Apparently, Premier McGuinty hit a nerve with his recent comments about the impact of rising oil exports from Western Canada on manufacturing jobs in Ontario. Alberta Premier Redford shot back calling McGuinty’s concerns ...
Apparently, Premier McGuinty hit a nerve with his recent comments about the impact of rising oil exports from Western Canada on manufacturing jobs in Ontario. Alberta Premier Redford shot back calling McGuinty’s concerns “simplistic
” and a “false paradigm
I’d imagine this issue feels mighty real and complicated for the estimated 200,000 families that have faced a lost job due to the resource boom. According to a new report
, published yesterday by a University of Ottawa economics professor and two others, an estimated 196,000-220,000 manufacturing jobs have been lost due to Dutch Disease -- a term coined in the 1970s to describe the hollowing out of manufacturing in the Netherlands following the discovery of a large natural gas field that drove up the country’s currency, pricing its manufacturing products out of international markets.
While tar sands proponents frequently tout the number of jobs created by tar sands development, this is the first time a number has been put to the jobs lost.
This might be all well and good if tar sands jobs replaced the lost manufacturing, but Canada’s geography
poses a tricky challenge. While Alberta reaps the majority of the job benefits of tar sands development, it’s Ontario and Quebec that feel the pain of jobs lost in the manufacturing sector. Seventy-five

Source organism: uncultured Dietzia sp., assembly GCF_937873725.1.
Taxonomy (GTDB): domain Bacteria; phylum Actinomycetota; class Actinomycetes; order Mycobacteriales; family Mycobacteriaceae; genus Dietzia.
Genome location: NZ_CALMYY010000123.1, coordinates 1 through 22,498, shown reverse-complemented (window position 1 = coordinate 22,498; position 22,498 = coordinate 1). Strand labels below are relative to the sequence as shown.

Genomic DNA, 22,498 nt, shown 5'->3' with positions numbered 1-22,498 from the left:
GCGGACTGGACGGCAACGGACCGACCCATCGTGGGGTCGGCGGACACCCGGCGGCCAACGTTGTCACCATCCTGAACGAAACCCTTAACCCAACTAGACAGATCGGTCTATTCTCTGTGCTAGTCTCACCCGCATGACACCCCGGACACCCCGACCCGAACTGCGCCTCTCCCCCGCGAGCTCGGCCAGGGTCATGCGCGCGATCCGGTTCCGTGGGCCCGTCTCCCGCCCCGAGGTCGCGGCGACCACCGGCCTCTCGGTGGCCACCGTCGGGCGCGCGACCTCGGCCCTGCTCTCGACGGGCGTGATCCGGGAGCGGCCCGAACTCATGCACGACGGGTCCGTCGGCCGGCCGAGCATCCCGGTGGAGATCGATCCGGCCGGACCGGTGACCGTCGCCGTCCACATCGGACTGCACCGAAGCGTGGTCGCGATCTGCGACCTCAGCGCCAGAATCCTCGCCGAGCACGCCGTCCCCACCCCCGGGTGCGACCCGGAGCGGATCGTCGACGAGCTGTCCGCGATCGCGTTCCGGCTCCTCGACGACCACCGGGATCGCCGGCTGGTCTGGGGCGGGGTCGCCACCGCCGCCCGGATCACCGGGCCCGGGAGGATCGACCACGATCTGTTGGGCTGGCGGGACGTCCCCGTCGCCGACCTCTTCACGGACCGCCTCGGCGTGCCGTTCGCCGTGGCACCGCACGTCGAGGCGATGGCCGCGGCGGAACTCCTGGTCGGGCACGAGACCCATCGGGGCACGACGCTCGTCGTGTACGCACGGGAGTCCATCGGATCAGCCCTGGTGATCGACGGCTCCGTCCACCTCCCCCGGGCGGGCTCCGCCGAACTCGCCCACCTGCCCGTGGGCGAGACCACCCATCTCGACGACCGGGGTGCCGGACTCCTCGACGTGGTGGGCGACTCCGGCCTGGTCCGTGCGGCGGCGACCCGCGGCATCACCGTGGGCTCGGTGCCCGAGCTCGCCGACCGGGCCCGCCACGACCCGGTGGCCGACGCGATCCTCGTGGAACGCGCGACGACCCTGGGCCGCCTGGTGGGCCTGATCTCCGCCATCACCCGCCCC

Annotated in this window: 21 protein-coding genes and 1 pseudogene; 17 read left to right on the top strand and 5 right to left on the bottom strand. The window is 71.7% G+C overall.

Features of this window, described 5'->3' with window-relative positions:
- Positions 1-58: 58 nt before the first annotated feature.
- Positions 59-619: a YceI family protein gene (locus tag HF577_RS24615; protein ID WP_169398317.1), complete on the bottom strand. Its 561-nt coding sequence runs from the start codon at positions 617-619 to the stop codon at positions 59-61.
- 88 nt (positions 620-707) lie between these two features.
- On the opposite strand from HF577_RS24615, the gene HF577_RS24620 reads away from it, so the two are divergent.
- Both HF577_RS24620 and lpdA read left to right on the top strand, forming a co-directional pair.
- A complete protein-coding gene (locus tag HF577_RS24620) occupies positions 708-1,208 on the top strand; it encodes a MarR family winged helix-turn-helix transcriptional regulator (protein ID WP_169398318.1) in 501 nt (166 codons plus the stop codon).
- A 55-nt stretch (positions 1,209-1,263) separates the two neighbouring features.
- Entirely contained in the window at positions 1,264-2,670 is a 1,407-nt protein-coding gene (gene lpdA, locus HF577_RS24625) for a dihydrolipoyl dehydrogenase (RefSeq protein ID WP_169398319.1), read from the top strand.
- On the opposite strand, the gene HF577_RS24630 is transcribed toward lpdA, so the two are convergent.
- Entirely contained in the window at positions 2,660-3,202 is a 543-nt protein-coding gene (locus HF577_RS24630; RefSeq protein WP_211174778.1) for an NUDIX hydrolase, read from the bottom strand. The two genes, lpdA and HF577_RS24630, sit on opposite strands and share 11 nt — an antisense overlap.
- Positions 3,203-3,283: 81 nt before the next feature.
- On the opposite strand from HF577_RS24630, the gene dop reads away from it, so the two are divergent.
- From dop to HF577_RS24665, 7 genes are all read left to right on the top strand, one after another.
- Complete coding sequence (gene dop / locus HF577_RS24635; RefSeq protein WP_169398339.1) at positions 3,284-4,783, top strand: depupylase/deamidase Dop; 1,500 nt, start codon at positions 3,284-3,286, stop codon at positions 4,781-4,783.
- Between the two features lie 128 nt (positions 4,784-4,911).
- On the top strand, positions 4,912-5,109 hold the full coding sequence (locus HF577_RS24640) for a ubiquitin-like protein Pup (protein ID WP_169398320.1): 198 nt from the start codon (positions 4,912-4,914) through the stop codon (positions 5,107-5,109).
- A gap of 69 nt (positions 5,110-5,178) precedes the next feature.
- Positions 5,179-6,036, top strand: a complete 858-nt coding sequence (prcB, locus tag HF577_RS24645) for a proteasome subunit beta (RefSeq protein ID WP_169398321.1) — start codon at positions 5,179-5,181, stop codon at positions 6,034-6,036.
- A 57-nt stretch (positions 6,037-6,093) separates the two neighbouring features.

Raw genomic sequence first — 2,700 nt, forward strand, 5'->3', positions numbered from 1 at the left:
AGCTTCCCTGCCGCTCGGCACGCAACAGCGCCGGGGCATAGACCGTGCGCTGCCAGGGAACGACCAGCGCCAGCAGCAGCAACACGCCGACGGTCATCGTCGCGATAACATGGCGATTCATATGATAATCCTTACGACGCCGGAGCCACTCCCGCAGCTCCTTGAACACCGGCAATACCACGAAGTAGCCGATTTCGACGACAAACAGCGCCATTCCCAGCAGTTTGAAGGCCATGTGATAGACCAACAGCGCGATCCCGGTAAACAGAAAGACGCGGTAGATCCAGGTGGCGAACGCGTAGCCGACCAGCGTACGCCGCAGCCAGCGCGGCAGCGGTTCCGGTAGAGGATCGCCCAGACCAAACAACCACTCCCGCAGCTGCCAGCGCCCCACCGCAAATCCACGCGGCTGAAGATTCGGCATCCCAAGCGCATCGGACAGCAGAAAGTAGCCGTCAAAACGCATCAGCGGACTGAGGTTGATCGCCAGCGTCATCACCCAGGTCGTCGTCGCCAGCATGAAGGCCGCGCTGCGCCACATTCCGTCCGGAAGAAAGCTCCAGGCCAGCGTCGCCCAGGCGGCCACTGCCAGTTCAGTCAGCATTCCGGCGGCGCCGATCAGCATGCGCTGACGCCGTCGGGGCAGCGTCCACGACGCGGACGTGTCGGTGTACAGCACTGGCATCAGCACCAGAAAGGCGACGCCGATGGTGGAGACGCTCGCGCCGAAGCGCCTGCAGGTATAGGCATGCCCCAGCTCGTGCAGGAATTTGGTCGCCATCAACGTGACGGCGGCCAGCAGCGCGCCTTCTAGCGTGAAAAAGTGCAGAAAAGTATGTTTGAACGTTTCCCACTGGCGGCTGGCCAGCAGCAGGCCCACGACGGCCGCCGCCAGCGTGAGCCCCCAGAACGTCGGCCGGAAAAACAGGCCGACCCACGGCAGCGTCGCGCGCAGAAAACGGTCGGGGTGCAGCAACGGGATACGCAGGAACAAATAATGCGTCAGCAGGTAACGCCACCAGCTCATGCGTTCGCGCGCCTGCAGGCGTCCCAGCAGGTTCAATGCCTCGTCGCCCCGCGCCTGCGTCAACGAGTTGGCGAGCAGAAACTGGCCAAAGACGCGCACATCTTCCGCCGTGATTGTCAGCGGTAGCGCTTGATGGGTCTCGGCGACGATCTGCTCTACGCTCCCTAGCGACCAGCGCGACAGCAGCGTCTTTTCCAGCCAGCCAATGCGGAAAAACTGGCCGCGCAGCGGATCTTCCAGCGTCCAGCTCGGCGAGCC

per cent of Canada’s manufacturing industry is located in these two provinces.
This is a complicated issue, and it is far from black and white. Premier Redford was asking Ontario to sign up to cheerlead new tar sands pipelines, which are part and parcel of plans to rapidly expand the production and export of tar sands. Ontarians are right in questioning whether this is in our best interest.
It is simplistic to view the issue of the pace and scale of tar sands development as all positive for everyone in the country, without also taking a critical look at the negative impacts already being felt by other sectors. There are economic pros and cons that need to be better understood. As a country, it’s time for a thorough debate about this as we move toward a federal-provincial national energy discussion.